After a long absence from all of us, there seems to have been a spate of blogs in the last 24 hours, and I'm hopping on the band-wagon not only in doing one myself but also in thanking Hannah for her hugely useful and (intimidatingly) comprehensive analysis of her experiences and thoughts from her teaching. Like Neil, I think I've been experiencing many of the same things, but haven't had the sufficient clarity of thought to put it all in to words (we can't have it all, eh?).
My personal excuse for the long absence is that I've been on a little holiday - my girlfriend, Harriet, came all the way over from England to visit me for my birthday. In fact, she herself was my birthday present - her plane ticket was financed by both my mother and hers. Best present ever, hats off to both mums involved!
I took 5 days off teaching (making up the lessons on extra time), in which we were able to visit Rishikesh, a busy and typically chaotic town perched at the foot of the Himalayas, and Jaipur, the capital of Rajasthan in East India. Rishikesh is famous for its great river rapids and yoga sanctuaries. In fact, apparently Brad Pitt came to Rishikesh just to do some rafting, and (even better depending on your disposition) the Beatles went there in the 1970s for some yoga. All this meant that the locals of this lovely town were prepared for some more celebrity action as I arrived there...ahem.
Jaipur was a fantastically colourful and bustling city, with the locals there much more used to tourists. This meant a lot more hassle came our way, but it was all completely worth it. On my birthday night, Harriet took me to the Rambagh Palace for a meal. Just to put that into context, it's supposed to be the most romantic and luxurious place to stay in India - Diana and Charles went there for their honeymoon!
Apart from following all these celebrities' footsteps, I also introduced Harriet to some of my pre-grade 1 pupils back at my music school in Delhi. She happens to be a pretty good opera singer, and so accordingly we performed a few numbers for them. This was all in line with WAM's priorities of exposing them to a wider range of music and sounds. Even so, given that in my previous lesson with them we were learning to play middle-C, the step up to late 19th century French Opera was quite a conceptual leap for them. I think they enjoyed it though - the dumbfounded expressions on their faces almost certainly meant that they were entertained.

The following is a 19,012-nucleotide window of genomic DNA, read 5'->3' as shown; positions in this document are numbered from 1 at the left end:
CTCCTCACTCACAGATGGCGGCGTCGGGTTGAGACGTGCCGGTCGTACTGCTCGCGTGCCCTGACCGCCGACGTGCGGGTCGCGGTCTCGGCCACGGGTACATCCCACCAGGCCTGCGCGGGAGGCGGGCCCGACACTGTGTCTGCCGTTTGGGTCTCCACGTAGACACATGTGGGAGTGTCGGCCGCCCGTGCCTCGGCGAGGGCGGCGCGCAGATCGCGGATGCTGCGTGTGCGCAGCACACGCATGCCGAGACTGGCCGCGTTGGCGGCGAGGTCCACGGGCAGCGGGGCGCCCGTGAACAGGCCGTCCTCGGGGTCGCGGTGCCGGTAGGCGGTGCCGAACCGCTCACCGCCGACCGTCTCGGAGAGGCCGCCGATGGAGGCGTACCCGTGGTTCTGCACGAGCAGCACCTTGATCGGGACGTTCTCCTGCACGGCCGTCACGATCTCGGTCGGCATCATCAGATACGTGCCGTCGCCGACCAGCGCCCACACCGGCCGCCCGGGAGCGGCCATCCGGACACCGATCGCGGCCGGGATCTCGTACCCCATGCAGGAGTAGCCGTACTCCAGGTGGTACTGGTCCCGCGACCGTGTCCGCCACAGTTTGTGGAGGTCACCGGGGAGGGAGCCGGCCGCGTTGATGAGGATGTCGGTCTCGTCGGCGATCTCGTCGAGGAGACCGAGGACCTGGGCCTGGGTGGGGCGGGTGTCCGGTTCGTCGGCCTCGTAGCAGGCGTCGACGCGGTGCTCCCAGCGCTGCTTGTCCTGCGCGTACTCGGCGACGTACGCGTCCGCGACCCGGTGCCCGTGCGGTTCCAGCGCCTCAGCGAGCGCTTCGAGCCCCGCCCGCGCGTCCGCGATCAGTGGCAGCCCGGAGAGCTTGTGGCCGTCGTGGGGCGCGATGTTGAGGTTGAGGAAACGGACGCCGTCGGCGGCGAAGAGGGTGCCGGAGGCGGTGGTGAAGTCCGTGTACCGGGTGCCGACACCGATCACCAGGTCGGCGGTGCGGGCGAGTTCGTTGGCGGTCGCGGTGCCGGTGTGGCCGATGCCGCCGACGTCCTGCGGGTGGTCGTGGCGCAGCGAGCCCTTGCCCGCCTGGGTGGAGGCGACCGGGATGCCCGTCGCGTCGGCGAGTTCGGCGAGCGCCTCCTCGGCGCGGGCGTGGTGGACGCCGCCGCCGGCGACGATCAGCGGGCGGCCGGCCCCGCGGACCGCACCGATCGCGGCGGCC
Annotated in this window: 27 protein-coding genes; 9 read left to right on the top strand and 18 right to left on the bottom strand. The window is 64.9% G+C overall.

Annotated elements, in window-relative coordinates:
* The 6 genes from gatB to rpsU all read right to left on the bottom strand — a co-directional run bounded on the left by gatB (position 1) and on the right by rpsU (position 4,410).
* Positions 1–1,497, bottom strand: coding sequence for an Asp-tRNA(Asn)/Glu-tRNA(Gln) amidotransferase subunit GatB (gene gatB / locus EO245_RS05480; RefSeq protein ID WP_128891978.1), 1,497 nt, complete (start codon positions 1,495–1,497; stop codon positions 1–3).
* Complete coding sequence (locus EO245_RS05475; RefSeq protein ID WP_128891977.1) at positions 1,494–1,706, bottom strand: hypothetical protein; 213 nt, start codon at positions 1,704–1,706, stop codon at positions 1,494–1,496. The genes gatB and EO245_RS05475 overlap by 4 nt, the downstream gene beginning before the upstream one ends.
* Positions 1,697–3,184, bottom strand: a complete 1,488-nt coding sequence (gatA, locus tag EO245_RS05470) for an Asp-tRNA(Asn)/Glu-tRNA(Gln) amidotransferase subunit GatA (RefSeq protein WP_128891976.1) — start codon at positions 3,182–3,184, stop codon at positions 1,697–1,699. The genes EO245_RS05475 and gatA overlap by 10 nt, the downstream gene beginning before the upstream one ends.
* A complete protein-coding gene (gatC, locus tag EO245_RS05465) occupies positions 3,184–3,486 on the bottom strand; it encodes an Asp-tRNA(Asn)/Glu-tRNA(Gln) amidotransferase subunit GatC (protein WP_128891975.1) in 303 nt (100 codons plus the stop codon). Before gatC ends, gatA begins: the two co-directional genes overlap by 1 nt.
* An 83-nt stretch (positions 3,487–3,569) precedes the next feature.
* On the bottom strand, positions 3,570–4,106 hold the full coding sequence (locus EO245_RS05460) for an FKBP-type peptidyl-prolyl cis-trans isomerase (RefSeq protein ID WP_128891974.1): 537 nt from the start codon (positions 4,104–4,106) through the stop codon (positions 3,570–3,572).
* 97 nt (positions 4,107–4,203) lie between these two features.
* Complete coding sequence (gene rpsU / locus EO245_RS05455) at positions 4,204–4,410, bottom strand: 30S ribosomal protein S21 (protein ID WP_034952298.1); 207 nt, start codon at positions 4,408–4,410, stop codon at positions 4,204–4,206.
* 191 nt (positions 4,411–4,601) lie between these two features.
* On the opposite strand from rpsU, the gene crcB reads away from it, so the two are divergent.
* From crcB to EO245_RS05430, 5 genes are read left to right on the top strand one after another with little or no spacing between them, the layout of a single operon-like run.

Now that I've settled back in at the school, I've had time to reflect a bit more on my teaching out here. Without wanting to repeat any of what Hannah, Neil and Al have already mentioned, I just want to respond to some of the things that have been talked about, and about how these different approaches that we are all trying to instill have been received by my school specifically.
In general, Theme music school has been very receptive to what I've been trying to do over the last month. Like the others, I've been working on that most fundamental aspect of music-making - sound and imagination. So all the things like historical awareness, sight reading, thinking for oneself and seeing the piano as more than just a typewriter have been very important aspects of my teaching. In particular, I've been using my ipod in nearly all of my lessons, in an attempt to get the students to think about the different sounds that the piano is capable of making, and of the different styles of playing that are possible. This relates most strongly to getting the students to actually think about what they are doing when they're sitting at the keyboard. This has been well received, and I've had lots of positive feedback about it.